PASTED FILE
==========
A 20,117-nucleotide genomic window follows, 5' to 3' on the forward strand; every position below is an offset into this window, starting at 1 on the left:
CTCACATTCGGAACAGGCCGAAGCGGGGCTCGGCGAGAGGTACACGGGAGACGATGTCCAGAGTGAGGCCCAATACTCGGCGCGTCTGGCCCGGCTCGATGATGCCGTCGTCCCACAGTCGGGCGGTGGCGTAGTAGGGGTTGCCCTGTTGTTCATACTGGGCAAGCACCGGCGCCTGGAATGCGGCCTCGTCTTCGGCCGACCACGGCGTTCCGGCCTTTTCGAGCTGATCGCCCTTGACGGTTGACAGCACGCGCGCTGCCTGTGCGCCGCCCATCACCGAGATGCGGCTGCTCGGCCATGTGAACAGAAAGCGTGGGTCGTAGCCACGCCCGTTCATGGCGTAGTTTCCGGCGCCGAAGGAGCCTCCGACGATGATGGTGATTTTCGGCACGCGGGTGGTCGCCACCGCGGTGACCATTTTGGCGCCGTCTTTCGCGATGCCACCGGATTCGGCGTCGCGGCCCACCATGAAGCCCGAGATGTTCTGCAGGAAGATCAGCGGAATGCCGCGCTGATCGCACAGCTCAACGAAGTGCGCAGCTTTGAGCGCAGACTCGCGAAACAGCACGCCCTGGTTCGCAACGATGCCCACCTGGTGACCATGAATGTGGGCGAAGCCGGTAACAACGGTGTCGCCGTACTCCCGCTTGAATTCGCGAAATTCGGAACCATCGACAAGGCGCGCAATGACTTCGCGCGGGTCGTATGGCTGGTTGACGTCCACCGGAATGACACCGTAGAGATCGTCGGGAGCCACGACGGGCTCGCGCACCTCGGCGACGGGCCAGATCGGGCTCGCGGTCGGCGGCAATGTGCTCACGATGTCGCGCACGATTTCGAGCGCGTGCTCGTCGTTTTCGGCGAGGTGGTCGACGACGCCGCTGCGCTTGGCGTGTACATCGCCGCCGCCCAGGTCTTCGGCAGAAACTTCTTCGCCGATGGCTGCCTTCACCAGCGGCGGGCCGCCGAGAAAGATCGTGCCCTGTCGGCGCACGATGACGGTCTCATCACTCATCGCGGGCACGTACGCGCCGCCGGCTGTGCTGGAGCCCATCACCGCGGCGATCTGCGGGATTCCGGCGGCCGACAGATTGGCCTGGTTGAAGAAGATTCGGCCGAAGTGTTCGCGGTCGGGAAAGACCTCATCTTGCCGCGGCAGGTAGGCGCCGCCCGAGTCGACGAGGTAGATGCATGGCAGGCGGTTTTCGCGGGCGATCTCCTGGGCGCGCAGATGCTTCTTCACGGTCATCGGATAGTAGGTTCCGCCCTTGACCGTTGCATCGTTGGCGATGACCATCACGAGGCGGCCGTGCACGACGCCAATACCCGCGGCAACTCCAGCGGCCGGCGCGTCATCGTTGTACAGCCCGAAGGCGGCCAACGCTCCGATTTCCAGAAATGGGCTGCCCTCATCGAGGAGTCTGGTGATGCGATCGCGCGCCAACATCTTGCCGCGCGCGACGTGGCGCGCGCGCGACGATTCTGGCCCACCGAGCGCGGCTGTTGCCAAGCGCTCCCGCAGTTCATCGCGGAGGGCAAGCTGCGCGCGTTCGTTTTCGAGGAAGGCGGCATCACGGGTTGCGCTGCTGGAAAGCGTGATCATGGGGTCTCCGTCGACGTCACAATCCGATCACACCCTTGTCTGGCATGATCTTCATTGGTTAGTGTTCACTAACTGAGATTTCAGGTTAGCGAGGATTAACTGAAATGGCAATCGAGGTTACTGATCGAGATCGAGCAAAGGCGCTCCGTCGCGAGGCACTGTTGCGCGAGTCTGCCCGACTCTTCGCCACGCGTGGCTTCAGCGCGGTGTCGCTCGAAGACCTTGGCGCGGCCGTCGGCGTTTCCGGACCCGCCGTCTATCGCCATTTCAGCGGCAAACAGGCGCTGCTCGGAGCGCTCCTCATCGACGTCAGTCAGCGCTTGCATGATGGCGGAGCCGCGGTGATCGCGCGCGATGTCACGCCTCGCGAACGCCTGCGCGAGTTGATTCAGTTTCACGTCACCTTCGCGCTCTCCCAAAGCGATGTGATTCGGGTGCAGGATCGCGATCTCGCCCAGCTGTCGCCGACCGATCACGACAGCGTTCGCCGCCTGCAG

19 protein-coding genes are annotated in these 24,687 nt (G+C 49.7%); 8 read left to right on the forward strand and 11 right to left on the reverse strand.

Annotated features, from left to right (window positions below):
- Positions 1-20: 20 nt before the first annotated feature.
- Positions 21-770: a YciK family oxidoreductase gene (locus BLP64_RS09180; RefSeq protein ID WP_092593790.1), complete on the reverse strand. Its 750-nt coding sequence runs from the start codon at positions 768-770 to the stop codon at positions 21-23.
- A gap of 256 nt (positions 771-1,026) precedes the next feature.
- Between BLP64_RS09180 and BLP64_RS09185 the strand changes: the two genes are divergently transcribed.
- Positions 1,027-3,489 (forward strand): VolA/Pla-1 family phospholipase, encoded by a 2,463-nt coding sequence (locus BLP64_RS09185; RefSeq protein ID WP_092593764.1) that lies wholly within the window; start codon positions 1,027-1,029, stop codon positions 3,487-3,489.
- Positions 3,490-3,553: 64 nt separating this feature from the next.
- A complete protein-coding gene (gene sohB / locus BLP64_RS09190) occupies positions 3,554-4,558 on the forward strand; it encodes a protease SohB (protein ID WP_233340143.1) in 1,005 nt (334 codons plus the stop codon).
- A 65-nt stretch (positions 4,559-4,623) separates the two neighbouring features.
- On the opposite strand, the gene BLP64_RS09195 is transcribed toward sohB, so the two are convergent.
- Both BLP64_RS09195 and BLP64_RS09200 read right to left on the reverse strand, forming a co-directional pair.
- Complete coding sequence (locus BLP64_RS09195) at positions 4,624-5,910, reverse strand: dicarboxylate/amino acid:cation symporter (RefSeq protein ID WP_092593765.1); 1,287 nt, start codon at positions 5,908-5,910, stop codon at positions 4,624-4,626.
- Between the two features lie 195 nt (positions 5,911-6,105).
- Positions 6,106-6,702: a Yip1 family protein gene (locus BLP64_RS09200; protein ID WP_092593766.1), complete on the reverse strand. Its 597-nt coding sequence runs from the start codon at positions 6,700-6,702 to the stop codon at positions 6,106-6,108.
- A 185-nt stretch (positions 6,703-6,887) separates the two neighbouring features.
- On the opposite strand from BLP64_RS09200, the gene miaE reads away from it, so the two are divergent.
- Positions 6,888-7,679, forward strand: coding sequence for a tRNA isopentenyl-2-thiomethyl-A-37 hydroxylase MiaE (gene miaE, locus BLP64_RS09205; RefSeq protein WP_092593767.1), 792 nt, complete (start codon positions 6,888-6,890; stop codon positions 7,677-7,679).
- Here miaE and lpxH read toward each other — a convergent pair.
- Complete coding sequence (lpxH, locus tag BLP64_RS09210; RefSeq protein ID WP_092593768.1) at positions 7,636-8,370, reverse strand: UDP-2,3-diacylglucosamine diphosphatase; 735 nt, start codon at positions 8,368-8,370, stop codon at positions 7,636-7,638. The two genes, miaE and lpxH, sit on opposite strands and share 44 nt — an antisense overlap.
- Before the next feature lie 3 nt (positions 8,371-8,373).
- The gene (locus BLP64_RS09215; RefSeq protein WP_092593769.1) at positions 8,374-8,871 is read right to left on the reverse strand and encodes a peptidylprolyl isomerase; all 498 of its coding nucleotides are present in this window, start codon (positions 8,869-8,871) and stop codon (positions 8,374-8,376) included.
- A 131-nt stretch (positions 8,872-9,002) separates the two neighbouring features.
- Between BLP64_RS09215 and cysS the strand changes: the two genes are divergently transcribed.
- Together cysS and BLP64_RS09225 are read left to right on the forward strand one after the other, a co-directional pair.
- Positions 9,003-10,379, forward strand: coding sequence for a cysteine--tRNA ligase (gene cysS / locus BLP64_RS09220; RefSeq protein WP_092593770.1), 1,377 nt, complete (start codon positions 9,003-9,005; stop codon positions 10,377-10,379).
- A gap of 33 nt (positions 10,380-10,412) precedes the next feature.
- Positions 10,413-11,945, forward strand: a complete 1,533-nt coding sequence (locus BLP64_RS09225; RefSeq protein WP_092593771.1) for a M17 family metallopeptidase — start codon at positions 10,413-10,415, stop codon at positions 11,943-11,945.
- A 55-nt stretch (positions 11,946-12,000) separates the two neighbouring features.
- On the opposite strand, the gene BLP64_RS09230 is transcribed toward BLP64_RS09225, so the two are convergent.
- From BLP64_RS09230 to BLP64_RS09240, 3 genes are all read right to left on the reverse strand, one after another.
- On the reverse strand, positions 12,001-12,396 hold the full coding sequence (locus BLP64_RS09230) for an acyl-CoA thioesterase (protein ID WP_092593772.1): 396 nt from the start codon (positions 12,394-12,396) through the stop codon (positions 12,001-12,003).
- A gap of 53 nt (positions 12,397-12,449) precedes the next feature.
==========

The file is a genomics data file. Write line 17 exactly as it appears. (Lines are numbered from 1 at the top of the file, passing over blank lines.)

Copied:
- Positions 6,106-6,702: a Yip1 family protein gene (locus BLP64_RS09200; protein ID WP_092593766.1), complete on the reverse strand. Its 597-nt coding sequence runs from the start codon at positions 6,700-6,702 to the stop codon at positions 6,106-6,108.